Activity: The Industrial Revolution in Britain and Southern Africa from 1860

Discussion topics

  • What combination of advantages allowed Britain to experience industrialization first?
  • What differences between the Western and non-Western worlds may have led to the industrial revolution emerging first in the former?
  • Explain the interrelationship between growing markets, inventors, and entrepreneurs
  • How did steam engines transform the way factories functioned?
  • Which group gained most from Britain's newfound prosperity? How did its social situation change?
  • What effect did the railroads have on the Industrial Revolution as well as on the landscape?
  • In industrializing Britain, what was life like for ordinary people? In the factories?
  • What types of organizations did workers organize throughout this period of industrialization?
  • What factors were responsible for the growth of towns and cities in Europe between 1780 and 1850?
  • What social problems were emerging in these expanding cities and why was this so?

Source: McGraw Hill, (2001), “Factories, Cities and Families in the Industrial Age” from McGraw Hill [online] Available at www.mhhe.com/socscience/history/west/sherman/student/olc/chap17think.mhtml [Accessed: 9 March 2015]

For the teachers: possible class activities

1

  • Start the lesson with the students coming up with their own inventions. Have them draw it and explain what problem it solves or how it makes life easier.
  • Have students create an advertisement for one of the inventions as it might have appeared in a print publication, web page, or television ad of the day.
  • As a class discussion and lesson, have each student hypothesize what would have happened without a certain inventor by “subtracting” from the classroom, describing of things we use today traced back to the Industrial Revolution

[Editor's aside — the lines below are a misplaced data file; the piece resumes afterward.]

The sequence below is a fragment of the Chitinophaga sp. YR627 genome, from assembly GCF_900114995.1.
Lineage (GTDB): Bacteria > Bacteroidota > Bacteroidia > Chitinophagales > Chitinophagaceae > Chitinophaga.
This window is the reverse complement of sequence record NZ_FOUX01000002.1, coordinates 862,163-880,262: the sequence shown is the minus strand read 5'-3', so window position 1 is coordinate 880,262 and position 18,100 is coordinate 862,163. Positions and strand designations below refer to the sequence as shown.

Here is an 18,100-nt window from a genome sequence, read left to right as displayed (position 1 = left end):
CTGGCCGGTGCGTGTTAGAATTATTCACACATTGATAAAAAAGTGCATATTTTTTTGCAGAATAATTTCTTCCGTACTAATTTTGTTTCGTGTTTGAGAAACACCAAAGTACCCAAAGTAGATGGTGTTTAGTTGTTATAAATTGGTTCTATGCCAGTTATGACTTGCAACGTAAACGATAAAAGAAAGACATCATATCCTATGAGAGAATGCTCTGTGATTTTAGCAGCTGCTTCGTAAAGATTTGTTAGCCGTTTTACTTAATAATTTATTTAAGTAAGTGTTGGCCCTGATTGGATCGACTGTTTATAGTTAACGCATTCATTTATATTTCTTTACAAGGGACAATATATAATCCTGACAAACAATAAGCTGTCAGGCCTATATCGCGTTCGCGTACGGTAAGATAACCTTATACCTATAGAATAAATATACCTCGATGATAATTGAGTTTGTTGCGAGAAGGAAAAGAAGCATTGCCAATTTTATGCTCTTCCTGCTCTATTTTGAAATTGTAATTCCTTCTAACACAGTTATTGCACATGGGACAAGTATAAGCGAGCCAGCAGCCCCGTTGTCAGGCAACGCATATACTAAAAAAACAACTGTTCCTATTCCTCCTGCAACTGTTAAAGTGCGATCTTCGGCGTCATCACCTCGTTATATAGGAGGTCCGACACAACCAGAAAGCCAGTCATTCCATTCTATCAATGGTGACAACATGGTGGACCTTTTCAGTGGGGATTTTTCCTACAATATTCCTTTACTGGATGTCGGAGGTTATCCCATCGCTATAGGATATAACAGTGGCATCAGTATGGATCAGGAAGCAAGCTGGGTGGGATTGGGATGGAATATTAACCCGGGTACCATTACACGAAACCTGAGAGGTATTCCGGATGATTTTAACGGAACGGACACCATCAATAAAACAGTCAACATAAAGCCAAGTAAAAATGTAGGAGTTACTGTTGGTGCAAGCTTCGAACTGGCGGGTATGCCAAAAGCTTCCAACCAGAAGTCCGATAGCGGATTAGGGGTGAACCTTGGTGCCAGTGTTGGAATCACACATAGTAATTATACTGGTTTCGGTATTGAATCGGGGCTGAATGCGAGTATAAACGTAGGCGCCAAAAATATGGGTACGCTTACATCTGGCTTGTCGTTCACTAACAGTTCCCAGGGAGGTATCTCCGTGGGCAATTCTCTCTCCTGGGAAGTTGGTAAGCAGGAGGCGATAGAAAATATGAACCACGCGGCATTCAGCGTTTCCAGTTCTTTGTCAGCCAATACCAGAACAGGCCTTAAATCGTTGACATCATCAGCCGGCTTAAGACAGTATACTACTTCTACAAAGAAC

2

  • Tell learners to create a mind map after every lesson which will also help then to remember the work they did as well as to remember it.

3

  • Let learners perform a re- enactment of any aspect of the Industrial Revolution that interests them.
  • Or Role play/ conduct an interview with a fellow learner who represents someone from that time period

4

  • Have the form groups and create timelines of different inventions/ occurrences
  • Alternatively, have them make calendars of s specific time period during the Industrial Revolution. 

5

  • Ask learners to create a scale model of any invention made during the Industrial revolution
  • Also have them describe how this invention has changed sine its invention

6

  • Host a debate regarding the positive and negative effects of the Industrial Revolution

7

Create a word search puzzle or a crossword puzzle for:

  • The inventors/ inventions of the Industrial Revolution

8

  • Let learners create a poster where they depict how the domestic situation was changed after the Industrial revolution
  • Alternatively, have learners draw or create a scale model of how society used to look vs. How the society looks after the Industrial Revolution

9

  • Play a trivia game with learners where they can be rewarded with points
  • Who Wants To Be A Millionaire; Hangman, etc.

10

  • Create a comprehension from a documentary they have watched/ will watch

 

Source: Teachers First, (2004), “Ideas of the Industrial Revolution” from Teachers First [online] Available at http://www.teachersfirst.com/lessons/inventor2/lesnideas.cfm [Accessed: 9 March 2015].

Handouts and activities

Source: www.studenthandouts.com/01-web-pages/001-pages/domestic-vs-factory-system-production-worksheet.htm

Word search

Crossword puzzle:

Resource links

Background of industrialization

Brief history of south african minerals

Last updated : 20-Mar-2015

This article was produced by South African History Online on 20-Mar-2015

Support South African History Online

Donate and Make African History Matter

South African History Online is a non profit organisation. We depend on public support to build our website into the most comprehensive educational resource and encyclopaedia on African history.

Your support will help us to build and maintain partnerships with educational institutions in order to strengthen teaching, research and free access to our content.



Donate.